Bob Braun: While I could not see everything that was going on, I was there for the entire march. At South and Broad, I saw some students running into a store. I did not see “looting.” The Star-Ledger reported an incident but was vague about details. The reporter could not nail down what happened–if anything happened. I did not hear from the mayor about looting. I asked his PR man about the arrest and have heard nothing back. I interviewed one motorist who praised the students. I’m sure others were not pleased. Compared to what Christie did in Fort Lee, this was a walk in the park. The students and their organizers were cautious and sensitive to the needs of others. These kids were and have been provoked for months. They were threatened and treated like sheep by administrators who did not have the courage to stand up to the Hermit Queen. As someone who covered civil rights demonstrations, anti-war marches and civil disorders in the 1960s, I can say the students did themselves proud. The more they are ignored by Anderson and the laughable candidate for president–he has low approval ratings because NJ residents want him to stay in NJ. he says–the greater the chance the street demonstrations will morph into something else less palatable. But start thinking of all the things that have been accomplished because a small number of men and women were courageous enough to tick people off and inconvenience them for a few minutes and it’s impossible to fault these students.
As I read this article I was overcome by tears that would not stop, even if I wanted them to stop. I have read so many comments that the teachers and unions have put the students up to this. The belief, the statement is idiotic and racist. Our students are bright and intelligent. They know when you cut their school budget by 500k -1mil that key people who teach or provide services will not be their to support them. They know they will be in classes with 29+ other students and will be hindered from getting the individualized support they need to master the subject matter. They have formed bonds with teachers and administrators who they know look out for there best interest will now be gone. School is the stabilizing force for many of them and their families. No crisis teachers, no parent liaisons, no attendance counselors or student support personnel to assist students and families in crisis. No music programs, ESL support in some schools. It is insulting for people to think that these students don’t know that their mothers, fathers, aunts, uncles, Sunday school teachers and ushers in their local churches worked at 2 Cedar street for years, experienced and qualified were replaced with people who don’t live in the city or contribute to the economy of the city. These students absolutely know what is going on and how it is affecting them. Get out of the Ivory tower. It’s fictional. Come to Newark to see what is really going on. Those of you who are complaining about your tax dollars need to follow the real money trail.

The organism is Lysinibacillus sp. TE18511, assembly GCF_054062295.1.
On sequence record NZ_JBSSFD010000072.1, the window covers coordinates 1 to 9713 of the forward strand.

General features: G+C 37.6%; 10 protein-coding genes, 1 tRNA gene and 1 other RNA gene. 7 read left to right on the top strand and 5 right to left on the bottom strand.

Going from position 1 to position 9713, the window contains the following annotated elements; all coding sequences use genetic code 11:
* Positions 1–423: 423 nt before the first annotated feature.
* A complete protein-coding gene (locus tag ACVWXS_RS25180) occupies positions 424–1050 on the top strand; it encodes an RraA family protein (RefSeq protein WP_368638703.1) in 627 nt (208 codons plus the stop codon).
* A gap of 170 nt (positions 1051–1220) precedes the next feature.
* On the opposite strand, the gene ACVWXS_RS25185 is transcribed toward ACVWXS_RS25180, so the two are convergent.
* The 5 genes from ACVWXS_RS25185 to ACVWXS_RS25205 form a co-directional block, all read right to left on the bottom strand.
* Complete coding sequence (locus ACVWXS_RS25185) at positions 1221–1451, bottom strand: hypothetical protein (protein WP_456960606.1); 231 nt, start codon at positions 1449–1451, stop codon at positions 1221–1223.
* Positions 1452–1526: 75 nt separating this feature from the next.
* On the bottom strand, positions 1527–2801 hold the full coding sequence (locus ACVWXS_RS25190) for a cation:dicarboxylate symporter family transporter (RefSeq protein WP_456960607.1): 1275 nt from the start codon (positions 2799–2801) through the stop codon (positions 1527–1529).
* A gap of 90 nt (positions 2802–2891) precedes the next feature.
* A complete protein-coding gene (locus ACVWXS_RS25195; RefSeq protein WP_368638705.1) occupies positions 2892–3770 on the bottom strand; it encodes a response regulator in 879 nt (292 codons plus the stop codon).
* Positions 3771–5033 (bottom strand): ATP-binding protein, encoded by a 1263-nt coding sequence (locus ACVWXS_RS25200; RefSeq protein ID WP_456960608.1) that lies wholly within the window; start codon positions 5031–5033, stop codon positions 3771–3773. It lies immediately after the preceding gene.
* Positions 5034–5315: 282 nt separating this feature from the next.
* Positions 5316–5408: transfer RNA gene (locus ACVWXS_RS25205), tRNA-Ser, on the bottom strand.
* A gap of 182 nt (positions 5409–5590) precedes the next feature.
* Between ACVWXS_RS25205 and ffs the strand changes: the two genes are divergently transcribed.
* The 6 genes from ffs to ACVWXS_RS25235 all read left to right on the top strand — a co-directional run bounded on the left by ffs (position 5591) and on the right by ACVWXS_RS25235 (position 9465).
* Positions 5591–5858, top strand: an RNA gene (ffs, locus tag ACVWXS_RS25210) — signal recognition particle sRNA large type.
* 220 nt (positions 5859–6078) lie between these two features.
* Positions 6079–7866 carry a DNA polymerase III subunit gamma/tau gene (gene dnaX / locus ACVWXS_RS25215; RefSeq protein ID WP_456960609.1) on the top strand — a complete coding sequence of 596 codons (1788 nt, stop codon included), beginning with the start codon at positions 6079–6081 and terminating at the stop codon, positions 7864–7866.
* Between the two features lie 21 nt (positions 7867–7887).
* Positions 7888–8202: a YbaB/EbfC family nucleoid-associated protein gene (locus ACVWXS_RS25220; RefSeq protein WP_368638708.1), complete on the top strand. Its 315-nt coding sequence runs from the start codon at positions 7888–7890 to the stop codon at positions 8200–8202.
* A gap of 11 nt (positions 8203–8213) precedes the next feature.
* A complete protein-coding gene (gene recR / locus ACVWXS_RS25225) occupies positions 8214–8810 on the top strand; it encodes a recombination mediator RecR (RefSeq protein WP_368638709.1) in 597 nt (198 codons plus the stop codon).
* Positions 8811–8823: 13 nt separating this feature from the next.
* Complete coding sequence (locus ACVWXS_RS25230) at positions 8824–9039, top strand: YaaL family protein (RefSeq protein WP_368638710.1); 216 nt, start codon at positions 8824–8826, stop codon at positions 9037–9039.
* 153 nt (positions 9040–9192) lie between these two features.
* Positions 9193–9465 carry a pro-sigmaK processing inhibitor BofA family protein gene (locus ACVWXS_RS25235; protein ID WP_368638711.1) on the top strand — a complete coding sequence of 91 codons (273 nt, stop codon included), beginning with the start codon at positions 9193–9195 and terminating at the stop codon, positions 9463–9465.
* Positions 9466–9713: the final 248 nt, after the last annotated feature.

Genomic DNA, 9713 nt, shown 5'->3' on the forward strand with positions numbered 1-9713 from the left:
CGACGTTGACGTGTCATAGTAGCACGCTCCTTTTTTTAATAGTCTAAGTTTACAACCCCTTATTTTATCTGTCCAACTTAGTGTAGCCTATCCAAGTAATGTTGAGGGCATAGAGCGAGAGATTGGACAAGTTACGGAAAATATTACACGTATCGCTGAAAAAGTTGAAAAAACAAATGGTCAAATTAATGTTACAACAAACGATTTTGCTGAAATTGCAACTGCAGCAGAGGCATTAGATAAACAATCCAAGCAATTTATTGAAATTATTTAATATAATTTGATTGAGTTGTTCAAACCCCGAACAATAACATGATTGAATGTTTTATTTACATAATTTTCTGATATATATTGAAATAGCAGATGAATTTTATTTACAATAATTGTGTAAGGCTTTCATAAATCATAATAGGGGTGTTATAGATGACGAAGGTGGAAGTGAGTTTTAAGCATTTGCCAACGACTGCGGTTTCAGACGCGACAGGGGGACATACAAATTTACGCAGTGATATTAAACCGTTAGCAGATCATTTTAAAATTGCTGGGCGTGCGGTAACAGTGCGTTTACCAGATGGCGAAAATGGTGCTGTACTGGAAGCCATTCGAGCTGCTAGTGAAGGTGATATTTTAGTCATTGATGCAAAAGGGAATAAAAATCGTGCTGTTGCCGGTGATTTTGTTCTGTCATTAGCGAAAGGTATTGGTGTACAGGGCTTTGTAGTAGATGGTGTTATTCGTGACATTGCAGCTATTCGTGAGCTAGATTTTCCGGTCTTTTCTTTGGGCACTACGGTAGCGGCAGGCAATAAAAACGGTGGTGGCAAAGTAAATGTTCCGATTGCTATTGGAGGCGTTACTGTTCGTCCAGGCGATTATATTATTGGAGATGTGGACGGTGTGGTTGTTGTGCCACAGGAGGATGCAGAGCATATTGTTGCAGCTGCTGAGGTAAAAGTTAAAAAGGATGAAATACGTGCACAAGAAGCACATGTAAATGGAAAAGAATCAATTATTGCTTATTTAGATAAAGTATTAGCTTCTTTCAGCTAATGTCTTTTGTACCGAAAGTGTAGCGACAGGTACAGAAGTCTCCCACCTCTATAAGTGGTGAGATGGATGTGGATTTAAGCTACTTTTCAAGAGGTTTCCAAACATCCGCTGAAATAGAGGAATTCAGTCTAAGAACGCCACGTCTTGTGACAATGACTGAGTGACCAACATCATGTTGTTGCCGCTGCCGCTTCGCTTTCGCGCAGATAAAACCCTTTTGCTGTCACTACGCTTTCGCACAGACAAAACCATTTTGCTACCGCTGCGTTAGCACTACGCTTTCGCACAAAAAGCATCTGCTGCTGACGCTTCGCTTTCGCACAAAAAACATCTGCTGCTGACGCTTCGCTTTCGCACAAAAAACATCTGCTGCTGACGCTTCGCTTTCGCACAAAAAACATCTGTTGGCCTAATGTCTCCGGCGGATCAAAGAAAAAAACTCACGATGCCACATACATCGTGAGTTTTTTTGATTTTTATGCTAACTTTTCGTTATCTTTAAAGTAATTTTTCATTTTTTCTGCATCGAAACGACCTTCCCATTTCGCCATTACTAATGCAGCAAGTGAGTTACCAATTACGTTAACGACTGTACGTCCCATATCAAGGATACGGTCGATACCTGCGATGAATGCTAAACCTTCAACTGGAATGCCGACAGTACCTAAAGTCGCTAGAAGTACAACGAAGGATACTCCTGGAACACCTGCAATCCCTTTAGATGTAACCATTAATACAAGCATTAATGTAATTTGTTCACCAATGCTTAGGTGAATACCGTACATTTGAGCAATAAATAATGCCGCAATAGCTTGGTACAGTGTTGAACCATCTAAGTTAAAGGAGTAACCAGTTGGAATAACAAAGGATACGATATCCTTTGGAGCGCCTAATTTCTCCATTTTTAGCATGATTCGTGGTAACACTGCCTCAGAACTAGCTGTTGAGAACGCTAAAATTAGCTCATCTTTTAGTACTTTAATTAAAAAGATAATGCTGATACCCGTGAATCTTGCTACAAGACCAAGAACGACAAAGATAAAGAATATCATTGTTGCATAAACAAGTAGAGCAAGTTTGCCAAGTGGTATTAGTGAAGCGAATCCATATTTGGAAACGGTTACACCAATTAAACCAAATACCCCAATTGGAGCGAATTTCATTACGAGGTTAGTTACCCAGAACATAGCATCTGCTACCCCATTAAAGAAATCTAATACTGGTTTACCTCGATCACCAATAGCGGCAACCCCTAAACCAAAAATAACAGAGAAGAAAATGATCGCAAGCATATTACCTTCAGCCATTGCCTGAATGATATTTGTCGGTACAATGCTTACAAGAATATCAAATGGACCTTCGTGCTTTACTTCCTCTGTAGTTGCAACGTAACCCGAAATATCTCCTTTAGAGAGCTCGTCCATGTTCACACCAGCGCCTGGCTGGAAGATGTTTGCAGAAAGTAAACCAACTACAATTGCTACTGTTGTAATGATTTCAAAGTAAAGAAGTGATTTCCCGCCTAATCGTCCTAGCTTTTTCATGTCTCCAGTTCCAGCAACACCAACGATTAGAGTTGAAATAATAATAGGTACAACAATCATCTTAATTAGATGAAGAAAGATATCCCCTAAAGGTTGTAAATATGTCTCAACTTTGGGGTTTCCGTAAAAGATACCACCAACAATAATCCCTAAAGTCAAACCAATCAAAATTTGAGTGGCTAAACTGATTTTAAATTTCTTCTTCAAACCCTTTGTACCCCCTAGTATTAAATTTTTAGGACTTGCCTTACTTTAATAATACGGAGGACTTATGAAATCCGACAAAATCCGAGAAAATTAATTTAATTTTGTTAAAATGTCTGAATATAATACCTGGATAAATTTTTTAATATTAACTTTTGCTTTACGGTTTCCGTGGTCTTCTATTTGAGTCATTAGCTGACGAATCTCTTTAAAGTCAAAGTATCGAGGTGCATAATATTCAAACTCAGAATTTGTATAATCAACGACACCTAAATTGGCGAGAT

AMEN WISDOM!!! One of the assistant superintendents, Gary biedelman, the dolts who gave teachers in NYC boom boxes that had cameras and microphones in them for spying on teachers , was stationed at west side highs door threatending students, 185k a year, idiots like these need to get cut, not sports and the arts
Bob, thank you for the in-depth and respectful coverage that you’ve given these beautiful young people, which they deserve in their efforts to overcome Christie, Anderson, Booker and their apparatchiks.
The contrast between the honest dignity of the students’ message and the flagrant dishonesty of the so-called reformers could not be more obvious.
It’s almost funny that Cami’s minions threatened to revoke prom for student protestors. 1. Do they not realize these issues are more serious than prom? 2. If NSU & NJ Communities United were savvy enuf to execute the registration & trip to AEI in DC for Anderson’s scheduled talk last November, they could plan an AlternaProm if principled protest required.
Newark Public Schools would have to spend time refunding prom deposits to students, lose more deposits (which usually are non-refundable) to the venues hosting these proms, and returning ticket monies to the class funds for these cancelled proms. Furthermore, students and their families, who were planning to attend prom, would have to return their dresses and tuxes to the places of purchase (with a receipt, if not, they are stuck with these items). Transportation, pre-prom dinner, hair styling/barbershop/makeup, floral, photography, and post-prom event costs would also be factored into these impulsive cancellations.